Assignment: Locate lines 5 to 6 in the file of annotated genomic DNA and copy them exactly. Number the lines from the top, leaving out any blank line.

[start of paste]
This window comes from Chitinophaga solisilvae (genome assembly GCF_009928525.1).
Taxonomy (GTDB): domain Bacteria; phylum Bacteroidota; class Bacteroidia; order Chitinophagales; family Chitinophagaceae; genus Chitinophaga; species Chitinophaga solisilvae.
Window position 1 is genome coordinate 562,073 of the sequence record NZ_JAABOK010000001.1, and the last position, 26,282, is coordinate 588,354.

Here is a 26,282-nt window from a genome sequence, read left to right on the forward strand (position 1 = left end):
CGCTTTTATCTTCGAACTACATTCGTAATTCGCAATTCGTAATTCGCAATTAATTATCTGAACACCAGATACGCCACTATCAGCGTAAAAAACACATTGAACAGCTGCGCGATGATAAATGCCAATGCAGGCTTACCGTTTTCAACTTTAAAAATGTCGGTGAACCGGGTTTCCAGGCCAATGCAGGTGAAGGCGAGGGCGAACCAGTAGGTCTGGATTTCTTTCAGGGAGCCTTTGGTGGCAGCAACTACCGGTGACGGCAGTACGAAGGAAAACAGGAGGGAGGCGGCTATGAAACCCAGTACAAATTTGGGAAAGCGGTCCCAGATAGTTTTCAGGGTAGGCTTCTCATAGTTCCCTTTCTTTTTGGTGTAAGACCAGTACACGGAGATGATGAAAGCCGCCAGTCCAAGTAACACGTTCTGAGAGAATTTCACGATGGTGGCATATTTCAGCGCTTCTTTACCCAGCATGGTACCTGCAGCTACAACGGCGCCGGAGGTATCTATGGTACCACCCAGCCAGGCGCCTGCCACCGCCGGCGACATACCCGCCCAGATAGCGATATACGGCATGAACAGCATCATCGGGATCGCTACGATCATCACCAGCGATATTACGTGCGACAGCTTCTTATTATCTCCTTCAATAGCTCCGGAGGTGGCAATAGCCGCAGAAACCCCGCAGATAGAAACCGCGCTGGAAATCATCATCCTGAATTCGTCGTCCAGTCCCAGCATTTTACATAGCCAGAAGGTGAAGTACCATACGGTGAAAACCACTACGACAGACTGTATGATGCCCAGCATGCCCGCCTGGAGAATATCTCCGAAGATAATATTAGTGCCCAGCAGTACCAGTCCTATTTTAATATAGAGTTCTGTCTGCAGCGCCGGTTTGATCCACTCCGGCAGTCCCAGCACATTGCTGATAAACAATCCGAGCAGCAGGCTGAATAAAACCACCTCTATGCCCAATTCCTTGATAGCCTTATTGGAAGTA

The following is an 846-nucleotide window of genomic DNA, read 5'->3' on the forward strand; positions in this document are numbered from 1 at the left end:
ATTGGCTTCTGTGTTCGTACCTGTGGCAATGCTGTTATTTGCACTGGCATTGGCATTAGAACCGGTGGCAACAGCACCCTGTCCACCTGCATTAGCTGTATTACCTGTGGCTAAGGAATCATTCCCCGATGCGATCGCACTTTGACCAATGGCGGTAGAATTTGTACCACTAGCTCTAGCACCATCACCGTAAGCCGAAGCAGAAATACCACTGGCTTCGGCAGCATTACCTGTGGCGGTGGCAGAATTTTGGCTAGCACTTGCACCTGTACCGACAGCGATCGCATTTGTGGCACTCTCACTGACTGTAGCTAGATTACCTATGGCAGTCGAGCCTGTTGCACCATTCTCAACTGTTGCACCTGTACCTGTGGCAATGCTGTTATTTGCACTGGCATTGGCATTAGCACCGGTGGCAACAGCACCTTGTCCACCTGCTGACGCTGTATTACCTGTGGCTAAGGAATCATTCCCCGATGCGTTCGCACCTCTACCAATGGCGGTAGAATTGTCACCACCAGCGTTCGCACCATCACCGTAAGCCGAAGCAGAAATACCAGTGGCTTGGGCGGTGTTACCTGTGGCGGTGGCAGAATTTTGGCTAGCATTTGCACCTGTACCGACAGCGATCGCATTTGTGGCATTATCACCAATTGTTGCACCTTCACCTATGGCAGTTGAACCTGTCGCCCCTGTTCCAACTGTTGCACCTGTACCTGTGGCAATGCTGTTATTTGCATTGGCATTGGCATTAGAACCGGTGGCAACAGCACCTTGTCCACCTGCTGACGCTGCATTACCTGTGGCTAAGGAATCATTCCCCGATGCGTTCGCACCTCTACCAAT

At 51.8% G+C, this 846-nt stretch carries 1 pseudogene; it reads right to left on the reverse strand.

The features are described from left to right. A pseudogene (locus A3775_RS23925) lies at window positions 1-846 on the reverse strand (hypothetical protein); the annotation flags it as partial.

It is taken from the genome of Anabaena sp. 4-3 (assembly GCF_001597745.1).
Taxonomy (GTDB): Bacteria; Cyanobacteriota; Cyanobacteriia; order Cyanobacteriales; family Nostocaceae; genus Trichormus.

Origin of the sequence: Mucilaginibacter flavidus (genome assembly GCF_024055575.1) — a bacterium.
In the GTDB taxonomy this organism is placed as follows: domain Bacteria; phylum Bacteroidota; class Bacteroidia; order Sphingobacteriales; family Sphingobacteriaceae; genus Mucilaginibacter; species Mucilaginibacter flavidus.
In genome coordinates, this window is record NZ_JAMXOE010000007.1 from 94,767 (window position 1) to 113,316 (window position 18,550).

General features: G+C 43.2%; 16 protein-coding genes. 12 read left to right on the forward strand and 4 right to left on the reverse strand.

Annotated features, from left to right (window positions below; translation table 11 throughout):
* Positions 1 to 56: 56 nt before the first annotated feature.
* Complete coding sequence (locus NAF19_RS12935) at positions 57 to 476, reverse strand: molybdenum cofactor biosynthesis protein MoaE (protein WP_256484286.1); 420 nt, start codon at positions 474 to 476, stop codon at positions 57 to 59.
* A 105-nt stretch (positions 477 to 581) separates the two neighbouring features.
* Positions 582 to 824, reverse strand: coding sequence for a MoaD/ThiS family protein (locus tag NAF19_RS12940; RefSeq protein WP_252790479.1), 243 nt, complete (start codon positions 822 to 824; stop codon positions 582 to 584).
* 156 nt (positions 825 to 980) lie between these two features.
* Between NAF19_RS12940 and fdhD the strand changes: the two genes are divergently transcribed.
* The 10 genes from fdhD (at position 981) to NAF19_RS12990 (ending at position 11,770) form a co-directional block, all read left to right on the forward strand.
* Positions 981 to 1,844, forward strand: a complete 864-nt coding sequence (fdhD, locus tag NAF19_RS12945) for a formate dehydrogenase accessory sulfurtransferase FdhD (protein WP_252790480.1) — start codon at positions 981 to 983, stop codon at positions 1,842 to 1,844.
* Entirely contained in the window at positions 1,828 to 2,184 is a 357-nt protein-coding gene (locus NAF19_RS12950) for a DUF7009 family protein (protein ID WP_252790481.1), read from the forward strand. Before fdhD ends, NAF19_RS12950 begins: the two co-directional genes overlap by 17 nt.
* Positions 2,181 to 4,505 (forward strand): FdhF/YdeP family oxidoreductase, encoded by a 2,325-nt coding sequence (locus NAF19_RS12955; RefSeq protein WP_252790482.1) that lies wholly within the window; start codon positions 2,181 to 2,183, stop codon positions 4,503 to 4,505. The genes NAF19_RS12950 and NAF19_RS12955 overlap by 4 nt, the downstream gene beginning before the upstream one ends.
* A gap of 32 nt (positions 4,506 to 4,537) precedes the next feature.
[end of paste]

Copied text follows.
CGCTTTTATCTTCGAACTACATTCGTAATTCGCAATTCGTAATTCGCAATTAATTATCTGAACACCAGATACGCCACTATCAGCGTAAAAAACACATTGAACAGCTGCGCGATGATAAATGCCAATGCAGGCTTACCGTTTTCAACTTTAAAAATGTCGGTGAACCGGGTTTCCAGGCCAATGCAGGTGAAGGCGAGGGCGAACCAGTAGGTCTGGATTTCTTTCAGGGAGCCTTTGGTGGCAGCAACTACCGGTGACGGCAGTACGAAGGAAAACAGGAGGGAGGCGGCTATGAAACCCAGTACAAATTTGGGAAAGCGGTCCCAGATAGTTTTCAGGGTAGGCTTCTCATAGTTCCCTTTCTTTTTGGTGTAAGACCAGTACACGGAGATGATGAAAGCCGCCAGTCCAAGTAACACGTTCTGAGAGAATTTCACGATGGTGGCATATTTCAGCGCTTCTTTACCCAGCATGGTACCTGCAGCTACAACGGCGCCGGAGGTATCTATGGTACCACCCAGCCAGGCGCCTGCCACCGCCGGCGACATACCCGCCCAGATAGCGATATACGGCATGAACAGCATCATCGGGATCGCTACGATCATCACCAGCGATATTACGTGCGACAGCTTCTTATTATCTCCTTCAATAGCTCCGGAGGTGGCAATAGCCGCAGAAACCCCGCAGATAGAAACCGCGCTGGAAATCATCATCCTGAATTCGTCGTCCAGTCCCAGCATTTTACATAGCCAGAAGGTGAAGTACCATACGGTGAAAACCACTACGACAGACTGTATGATGCCCAGCATGCCCGCCTGGAGAATATCTCCGAAGATAATATTAGTGCCCAGCAGTACCAGTCCTATTTTAATATAGAGTTCTGTCTGCAGCGCCGGTTTGATCCACTCCGGCAGTCCCAGCACATTGCTGATAAACAATCCGAGCAGCAGGCTGAATAAAACCACCTCTATGCCCAATTCCTTGATAGCCTTATTGGAAGTA

The following is an 846-nucleotide window of genomic DNA, read 5'->3' on the forward strand; positions in this document are numbered from 1 at the left end: